There were bears on P.E.I. in the Bygone Days

Did you know there were once black bears on P.E.I., along with deer, wildcats and other long-gone wildlife? 

The last bear on P.E.I. is thought to have been killed by the Leslie family from Souris Line Road

Black bears were not uncommon on P.E.I. until the 1900s. (CBC)

Did you know there were once black bears on P.E.I., along with deer, wildcats and other long-gone wildlife? 

People used to tell stories of being chased by bears. One such chase happened to some students in Meadowbank, P.E.I., while cutting through the woods to get to school — they threw down their lunches and the bear left them alone.

Dutch Thompson is an award-winning historian and storyteller. He has published a book about P.E.I.'s bygone days. (Pat Martel/CBC)

Deadly encounters 

A woman named Banks, who came to P.E.I. in 1775 aboard the ship Lovely Nelly, was eaten by a bear as she walked through the woods between Georgetown and Mount Stewart.

And a little girl from the Mutch family was killed by a bear in Mount Herbert, where a large birch tree marked the spot in the middle of a field until just last year when it finally fell down.  

Samuel Hutchinson was a Jesuit priest in Glasgow, Scotland, who came to P.E.I. in 1790 with Father Angus MacEachern, who later became a much-beloved bishop. 

On the voyage, Hutchinson fell in love with Elizabeth Wilder, gave up the priesthood and they married in 1792. Several years later, Hutchinson was hauling logs with an ox when he was attacked by a bear.

His dog fought the bear but was killed, then the bear killed Hutchinson, who is buried in the community of Southport in Stratford, P.E.I. Elizabeth later ran a tavern in Charlottetown and in 1855 their son, Robert Hutchinson, became the first mayor of Charlottetown.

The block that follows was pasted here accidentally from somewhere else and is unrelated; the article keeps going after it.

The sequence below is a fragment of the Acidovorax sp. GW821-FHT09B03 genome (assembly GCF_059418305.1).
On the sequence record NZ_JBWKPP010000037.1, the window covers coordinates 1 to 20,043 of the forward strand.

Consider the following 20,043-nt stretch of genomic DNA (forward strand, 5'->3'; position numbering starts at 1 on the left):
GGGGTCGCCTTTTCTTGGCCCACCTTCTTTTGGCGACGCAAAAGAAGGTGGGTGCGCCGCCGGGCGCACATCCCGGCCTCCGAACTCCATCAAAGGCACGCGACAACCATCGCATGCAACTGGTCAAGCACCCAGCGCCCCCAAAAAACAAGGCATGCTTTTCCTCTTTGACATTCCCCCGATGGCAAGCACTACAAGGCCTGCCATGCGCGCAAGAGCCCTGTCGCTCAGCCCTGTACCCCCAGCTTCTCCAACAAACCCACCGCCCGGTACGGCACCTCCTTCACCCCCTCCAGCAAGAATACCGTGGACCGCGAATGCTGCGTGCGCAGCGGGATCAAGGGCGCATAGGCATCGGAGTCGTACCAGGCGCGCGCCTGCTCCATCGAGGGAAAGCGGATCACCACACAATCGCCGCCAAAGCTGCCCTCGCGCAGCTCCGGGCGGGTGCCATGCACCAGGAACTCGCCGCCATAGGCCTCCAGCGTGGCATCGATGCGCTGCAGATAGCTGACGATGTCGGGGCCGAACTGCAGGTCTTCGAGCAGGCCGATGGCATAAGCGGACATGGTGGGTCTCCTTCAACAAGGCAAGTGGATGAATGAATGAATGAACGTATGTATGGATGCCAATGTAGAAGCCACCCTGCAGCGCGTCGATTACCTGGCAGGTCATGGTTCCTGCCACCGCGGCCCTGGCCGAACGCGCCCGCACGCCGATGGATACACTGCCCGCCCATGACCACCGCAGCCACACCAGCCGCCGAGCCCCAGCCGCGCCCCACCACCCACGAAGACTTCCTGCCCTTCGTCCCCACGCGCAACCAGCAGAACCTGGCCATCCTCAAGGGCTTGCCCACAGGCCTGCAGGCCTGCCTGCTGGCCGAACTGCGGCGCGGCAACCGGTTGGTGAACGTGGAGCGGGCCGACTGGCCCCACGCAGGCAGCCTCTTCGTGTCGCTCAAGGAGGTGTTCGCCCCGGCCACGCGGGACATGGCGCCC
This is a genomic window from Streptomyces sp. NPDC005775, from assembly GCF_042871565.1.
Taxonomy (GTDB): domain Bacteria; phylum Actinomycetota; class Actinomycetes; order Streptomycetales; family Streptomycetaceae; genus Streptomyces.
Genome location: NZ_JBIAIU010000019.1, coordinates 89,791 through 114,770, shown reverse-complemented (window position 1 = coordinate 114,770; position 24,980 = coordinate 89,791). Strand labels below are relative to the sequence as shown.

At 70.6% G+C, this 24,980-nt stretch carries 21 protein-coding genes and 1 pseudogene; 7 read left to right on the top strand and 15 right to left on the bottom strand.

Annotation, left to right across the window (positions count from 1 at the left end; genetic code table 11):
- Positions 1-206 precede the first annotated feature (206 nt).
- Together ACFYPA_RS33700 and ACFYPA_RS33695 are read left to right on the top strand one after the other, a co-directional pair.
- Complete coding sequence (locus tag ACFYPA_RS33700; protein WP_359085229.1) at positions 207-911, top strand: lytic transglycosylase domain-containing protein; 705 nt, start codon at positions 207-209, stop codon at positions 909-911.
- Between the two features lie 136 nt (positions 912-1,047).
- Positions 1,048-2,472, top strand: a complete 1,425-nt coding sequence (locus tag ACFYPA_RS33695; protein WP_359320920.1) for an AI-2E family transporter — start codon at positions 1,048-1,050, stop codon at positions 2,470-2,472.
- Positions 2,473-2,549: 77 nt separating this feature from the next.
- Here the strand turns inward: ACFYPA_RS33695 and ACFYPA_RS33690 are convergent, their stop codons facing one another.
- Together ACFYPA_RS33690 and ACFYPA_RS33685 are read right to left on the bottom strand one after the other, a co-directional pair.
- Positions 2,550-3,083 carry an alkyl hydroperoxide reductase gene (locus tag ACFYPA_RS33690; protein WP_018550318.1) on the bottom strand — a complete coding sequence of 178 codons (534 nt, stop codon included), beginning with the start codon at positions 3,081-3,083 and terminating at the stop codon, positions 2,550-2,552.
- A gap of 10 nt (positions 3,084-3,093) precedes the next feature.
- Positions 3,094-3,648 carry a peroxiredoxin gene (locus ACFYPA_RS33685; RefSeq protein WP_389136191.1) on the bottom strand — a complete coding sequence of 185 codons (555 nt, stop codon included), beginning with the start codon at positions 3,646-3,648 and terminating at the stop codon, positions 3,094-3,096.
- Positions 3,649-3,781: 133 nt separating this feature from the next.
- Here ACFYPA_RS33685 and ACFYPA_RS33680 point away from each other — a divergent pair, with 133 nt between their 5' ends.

Robert Hutchinson was the first mayor of Charlottetown. His father Samuel was killed by a bear on P.E.I. (City of Charlottetown Archives)

Rev. Donald Nicholson was born in 1906, an old-fashioned Presbyterian minister who preached all over the Island — Hartsville, South Granville, Belfast — he learned Gaelic from his great-grandparents who were first-generation immigrants from Scotland.

"They had bears not that long ago. There was a MacDonald man, his people were in Nine Mile Creek, they were called 'bear MacDonalds,'" Nicholson recalled. 

"Evidently the grandfather met a bear in the woods and he killed the bear with a stick and ever afterwards he was referred to as bear MacDonald. All the descendants, in order to clarify which family they belonged to, it was the bear MacDonalds," Nicholson said.       

'Bears were quite a problem'

And bear meat was in demand. In 1832 an advertisement appeared in the British American newspaper on the Island: P.E.I.'s first hairdresser James Roue "dresser, peruquizer, perfumer and ornamental hair cutter" — also grinds razors & knives, and "will purchase bear meat if delivered sweet."

A dancing bear with trainers and onlookers in Charlottetown circa 1894. (PARO)

Lots of folks would have been able to supply Roue with bear meat, like Gordon Dockendorff.
"The bears were quite a problem at that time, they used to kill livestock, chickens. So some of the neighbours got together and they built a platform up in a spruce tree where they could go up and wait at night for the bear to come, and they'd shoot him. But they got a little nervous and they took off before daybreak came — they never saw the bear yet," Dockendorff said. 

Dockendorff's ancestors came to P.E.I. in 1784 as United Empire Loyalists and settled on the tip of York Point across the harbour from Charlottetown. Everyone west of Charlottetown travelled through the Dockendorf farm when crossing over the ice to Charlottetown — they just called it "the shortcut through Dockendorff's farm."